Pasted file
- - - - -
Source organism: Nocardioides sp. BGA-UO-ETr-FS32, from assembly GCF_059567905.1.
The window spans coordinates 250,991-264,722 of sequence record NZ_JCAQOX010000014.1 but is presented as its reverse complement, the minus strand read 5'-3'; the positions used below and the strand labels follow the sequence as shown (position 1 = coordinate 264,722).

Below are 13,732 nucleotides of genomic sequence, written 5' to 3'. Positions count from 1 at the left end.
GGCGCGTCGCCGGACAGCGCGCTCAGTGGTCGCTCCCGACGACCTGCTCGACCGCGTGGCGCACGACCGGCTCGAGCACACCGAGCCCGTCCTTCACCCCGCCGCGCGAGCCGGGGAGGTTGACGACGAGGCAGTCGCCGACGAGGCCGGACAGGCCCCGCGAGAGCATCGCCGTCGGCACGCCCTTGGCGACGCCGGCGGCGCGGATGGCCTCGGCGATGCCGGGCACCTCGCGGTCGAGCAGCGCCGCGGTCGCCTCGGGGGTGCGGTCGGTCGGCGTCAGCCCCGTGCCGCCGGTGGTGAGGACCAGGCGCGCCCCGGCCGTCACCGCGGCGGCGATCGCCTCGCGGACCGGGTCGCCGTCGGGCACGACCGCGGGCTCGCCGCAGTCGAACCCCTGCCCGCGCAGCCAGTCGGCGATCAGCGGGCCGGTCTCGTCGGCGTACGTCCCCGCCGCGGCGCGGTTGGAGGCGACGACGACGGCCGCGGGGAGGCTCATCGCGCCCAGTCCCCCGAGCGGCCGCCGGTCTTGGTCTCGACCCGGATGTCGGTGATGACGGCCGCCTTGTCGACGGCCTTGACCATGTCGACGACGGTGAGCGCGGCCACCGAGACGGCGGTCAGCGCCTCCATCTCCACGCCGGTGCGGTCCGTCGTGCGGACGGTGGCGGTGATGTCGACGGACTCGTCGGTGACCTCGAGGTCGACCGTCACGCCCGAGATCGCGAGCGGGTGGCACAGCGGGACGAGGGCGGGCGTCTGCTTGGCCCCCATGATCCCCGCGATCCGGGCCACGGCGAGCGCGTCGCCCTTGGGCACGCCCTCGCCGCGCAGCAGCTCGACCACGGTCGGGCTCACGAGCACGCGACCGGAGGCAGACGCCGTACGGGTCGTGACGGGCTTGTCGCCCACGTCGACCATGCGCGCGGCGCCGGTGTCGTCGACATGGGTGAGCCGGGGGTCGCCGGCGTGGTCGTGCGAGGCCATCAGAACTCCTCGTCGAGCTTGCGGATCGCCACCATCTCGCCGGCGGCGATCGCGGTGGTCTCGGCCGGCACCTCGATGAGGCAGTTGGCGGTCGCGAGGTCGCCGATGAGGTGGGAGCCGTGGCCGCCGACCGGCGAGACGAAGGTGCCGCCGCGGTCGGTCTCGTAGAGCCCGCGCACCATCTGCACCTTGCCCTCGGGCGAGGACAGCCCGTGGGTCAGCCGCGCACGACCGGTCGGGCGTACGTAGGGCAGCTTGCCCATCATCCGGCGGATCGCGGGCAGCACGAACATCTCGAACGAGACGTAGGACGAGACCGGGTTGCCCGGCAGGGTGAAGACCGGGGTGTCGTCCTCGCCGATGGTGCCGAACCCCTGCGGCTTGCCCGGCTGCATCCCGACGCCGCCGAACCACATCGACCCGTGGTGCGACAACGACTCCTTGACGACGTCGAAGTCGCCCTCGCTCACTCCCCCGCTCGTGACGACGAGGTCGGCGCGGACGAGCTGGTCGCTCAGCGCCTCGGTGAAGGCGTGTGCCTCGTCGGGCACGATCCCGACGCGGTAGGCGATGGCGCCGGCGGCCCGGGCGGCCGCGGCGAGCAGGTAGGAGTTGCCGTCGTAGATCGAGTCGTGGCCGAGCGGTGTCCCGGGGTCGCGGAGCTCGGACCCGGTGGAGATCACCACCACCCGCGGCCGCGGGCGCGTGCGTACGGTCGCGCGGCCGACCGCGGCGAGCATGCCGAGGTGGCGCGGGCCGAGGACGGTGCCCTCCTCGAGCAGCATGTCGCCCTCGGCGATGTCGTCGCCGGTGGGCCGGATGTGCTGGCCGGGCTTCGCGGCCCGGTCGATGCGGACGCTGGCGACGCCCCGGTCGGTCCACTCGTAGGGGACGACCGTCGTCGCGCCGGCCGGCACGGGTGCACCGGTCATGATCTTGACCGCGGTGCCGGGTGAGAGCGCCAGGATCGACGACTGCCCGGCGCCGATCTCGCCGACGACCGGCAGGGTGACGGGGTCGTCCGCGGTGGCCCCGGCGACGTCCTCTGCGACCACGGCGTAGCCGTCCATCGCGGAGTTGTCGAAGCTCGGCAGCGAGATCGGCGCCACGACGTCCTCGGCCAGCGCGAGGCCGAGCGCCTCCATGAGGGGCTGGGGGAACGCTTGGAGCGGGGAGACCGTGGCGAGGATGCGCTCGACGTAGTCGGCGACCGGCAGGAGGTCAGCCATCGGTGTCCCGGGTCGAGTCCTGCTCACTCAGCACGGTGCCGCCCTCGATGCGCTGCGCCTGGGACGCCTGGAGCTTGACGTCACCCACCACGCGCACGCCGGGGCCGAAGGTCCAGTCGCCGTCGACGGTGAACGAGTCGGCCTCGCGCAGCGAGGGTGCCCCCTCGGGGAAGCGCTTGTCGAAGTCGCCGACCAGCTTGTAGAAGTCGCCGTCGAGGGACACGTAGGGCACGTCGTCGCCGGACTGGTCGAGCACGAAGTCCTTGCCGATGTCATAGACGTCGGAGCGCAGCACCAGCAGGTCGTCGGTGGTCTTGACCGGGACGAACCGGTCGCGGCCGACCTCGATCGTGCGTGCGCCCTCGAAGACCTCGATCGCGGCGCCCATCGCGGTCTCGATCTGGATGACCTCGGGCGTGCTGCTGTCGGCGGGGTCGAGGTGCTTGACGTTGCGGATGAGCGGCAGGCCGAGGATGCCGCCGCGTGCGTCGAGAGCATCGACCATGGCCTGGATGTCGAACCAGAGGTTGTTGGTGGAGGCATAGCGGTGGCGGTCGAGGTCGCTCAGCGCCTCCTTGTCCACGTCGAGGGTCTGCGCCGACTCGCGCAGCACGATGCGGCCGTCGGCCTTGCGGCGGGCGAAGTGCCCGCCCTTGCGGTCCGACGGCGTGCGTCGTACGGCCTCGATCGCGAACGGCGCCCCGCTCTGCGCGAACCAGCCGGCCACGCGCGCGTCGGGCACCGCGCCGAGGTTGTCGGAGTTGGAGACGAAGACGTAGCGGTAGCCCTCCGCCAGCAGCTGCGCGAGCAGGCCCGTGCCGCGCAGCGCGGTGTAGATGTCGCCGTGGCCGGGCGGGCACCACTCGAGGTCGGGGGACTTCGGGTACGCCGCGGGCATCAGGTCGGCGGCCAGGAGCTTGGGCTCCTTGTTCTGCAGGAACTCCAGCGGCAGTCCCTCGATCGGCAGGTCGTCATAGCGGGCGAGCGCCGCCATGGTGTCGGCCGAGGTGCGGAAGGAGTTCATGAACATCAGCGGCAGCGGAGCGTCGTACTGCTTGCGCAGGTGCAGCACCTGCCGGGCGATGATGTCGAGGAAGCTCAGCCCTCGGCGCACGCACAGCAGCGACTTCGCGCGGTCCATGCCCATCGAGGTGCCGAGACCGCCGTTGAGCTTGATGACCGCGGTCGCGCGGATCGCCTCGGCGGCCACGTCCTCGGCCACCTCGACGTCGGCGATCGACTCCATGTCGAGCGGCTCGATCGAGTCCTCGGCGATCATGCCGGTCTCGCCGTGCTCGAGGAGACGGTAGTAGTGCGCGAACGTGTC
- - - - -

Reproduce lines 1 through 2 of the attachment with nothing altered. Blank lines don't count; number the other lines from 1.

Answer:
Source organism: Nocardioides sp. BGA-UO-ETr-FS32, from assembly GCF_059567905.1.
The window spans coordinates 250,991-264,722 of sequence record NZ_JCAQOX010000014.1 but is presented as its reverse complement, the minus strand read 5'-3'; the positions used below and the strand labels follow the sequence as shown (position 1 = coordinate 264,722).